• Genealogy is fundamentally concerned with power relations and how they manifest in various forms. Foucault was interested in understanding how power operates at different levels of society and how it shapes individual subjectivities.
    • By analyzing the development of institutions and practices, genealogy reveals how power is exercised through strategies of exclusion, marginalization, and normalization.
  3. Interconnectedness of Knowledge and Power:
    • Foucault’s genealogical method emphasizes the inherent connection between knowledge and power. He argued that knowledge is not a neutral, objective representation of reality but is deeply intertwined with power structures.
    • Institutions, practices, and discourses are seen as sites where knowledge and power intersect, and genealogy seeks to expose the power dynamics inherent in the production and dissemination of knowledge.
  4. Uncovering the Margins and Exclusions:
    • Genealogy pays attention to what has been marginalized or excluded from dominant discourses and institutions. By examining what is deemed deviant or outside the norm, Foucault sought to shed light on the power dynamics that determine what is considered acceptable or unacceptable in society.
    • This aspect of genealogy is evident in Foucault’s exploration of marginalized groups, such as prisoners, the mentally ill, and sexual minorities.
  5. Critique of Totalizing Narratives:
    • Foucault’s genealogy challenges grand, totalizing narratives that attempt to provide a unified and comprehensive history. Instead, he advocates for a more fragmented, localized approach that acknowledges the diversity of experiences and perspectives.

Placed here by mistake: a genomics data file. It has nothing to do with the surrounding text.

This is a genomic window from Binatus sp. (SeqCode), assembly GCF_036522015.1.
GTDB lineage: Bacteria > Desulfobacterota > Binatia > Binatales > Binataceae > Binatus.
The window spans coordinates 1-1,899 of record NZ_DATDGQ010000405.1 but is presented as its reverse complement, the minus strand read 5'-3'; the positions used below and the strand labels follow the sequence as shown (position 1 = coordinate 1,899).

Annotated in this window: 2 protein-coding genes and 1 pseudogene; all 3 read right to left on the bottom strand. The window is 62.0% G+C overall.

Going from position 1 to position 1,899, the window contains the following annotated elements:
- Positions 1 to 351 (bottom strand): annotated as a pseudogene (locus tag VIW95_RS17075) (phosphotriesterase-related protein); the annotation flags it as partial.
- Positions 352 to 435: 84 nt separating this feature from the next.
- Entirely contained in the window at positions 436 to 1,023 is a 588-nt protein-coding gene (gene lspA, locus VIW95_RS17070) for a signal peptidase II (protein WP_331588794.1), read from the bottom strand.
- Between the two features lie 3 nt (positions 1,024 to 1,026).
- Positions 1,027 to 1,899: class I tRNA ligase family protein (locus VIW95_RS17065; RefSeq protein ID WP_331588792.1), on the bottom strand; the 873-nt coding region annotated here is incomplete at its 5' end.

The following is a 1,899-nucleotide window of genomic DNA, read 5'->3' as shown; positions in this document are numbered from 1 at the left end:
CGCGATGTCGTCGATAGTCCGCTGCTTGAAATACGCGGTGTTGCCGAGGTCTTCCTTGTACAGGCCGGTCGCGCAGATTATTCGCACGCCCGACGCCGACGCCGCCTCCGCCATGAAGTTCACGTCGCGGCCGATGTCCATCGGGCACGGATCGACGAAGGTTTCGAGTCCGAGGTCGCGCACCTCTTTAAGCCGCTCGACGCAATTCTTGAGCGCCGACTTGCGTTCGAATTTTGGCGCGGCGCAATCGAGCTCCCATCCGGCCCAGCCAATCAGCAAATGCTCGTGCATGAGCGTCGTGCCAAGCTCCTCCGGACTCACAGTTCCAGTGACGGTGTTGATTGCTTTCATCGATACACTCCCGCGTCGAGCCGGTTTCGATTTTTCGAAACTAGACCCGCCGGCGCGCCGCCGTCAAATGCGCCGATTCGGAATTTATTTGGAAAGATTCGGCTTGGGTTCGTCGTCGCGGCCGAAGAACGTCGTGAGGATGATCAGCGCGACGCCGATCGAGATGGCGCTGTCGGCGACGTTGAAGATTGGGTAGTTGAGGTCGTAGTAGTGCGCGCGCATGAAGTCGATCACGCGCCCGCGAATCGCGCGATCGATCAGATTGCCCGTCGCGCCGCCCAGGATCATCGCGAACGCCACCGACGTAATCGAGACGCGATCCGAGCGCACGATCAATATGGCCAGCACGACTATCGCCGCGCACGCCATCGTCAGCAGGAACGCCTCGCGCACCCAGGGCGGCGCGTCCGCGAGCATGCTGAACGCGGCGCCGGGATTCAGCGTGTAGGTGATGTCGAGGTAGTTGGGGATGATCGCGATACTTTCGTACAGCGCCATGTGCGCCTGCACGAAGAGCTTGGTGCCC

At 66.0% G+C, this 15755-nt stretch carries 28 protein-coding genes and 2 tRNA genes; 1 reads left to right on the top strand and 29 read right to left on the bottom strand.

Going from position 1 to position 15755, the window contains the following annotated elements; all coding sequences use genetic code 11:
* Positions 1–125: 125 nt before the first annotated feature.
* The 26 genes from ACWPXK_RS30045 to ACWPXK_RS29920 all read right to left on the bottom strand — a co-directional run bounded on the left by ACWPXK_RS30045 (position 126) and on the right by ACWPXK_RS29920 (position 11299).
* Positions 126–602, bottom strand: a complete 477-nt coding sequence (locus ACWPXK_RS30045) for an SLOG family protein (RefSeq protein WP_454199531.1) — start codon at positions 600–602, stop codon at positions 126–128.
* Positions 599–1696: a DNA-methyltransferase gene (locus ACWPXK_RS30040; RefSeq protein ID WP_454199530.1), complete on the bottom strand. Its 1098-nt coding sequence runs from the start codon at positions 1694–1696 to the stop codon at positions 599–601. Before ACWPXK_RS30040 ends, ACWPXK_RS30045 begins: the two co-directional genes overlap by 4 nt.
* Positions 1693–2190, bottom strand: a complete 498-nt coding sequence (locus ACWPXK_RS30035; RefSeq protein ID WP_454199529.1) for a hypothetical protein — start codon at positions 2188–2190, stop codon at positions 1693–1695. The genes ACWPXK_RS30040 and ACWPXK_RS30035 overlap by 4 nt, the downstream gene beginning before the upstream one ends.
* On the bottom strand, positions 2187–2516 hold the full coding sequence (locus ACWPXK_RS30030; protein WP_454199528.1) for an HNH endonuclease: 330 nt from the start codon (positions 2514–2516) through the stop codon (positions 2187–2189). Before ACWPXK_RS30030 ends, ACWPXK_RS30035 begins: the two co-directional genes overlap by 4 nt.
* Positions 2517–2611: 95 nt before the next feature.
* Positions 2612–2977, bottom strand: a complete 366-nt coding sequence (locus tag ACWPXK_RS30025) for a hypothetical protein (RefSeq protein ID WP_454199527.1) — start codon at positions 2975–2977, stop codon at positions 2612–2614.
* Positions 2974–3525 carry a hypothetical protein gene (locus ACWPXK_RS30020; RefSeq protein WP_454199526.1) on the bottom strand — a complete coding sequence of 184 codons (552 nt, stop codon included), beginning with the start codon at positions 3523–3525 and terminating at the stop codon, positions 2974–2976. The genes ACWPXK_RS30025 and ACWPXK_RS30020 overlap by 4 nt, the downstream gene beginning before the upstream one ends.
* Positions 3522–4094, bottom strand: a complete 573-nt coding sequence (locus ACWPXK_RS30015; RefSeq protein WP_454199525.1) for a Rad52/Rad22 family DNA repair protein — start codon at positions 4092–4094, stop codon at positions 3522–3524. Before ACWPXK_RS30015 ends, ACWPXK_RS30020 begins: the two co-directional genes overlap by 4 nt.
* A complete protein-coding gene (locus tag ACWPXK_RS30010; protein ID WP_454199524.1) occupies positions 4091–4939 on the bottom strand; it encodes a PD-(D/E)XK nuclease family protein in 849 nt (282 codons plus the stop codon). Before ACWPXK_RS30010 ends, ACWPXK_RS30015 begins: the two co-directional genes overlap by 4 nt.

• This critique of totalizing narratives is in line with Foucault’s broader skepticism toward metanarratives and his emphasis on the contingent and contextual nature of historical processes.
  6. Application to Various Domains:
    • Foucault applied the genealogical method to a diverse range of subjects, including prisons, as seen in “Discipline and Punish,” and the history of sexuality in the first volume of “The History of Sexuality.”
    • The genealogical approach allows for a nuanced analysis of different social practices and institutions, revealing the complex interplay of power, knowledge, and historical contingencies.

Contributions and Criticisms:


  • Foucault’s genealogy has been influential in shaping critical approaches to history, sociology, cultural studies, and political theory. Scholars across disciplines have embraced the genealogical method to analyze power relations, uncover hidden histories, and challenge dominant narratives.
  • The emphasis on discontinuity and contingency has encouraged a more nuanced understanding of historical and social processes, moving away from deterministic and linear explanations.


  • Some critics argue that Foucault’s genealogy is too focused on critique and deconstruction, potentially leaving little room for positive alternatives or proposals for change.
  • The genealogical method has also faced criticism for its emphasis on power relations at the expense of other factors, such as economic structures or individual agency.

In conclusion, Michel Foucault’s genealogical method represents a critical and innovative approach to historical analysis. By interrogating the development of institutions and practices, genealogy reveals the complexities of power relations and challenges traditional narratives that often present history as a linear progression. Foucault’s genealogy continues to inspire scholars to explore the multifaceted ways in which power operates in society and to question established norms and structures.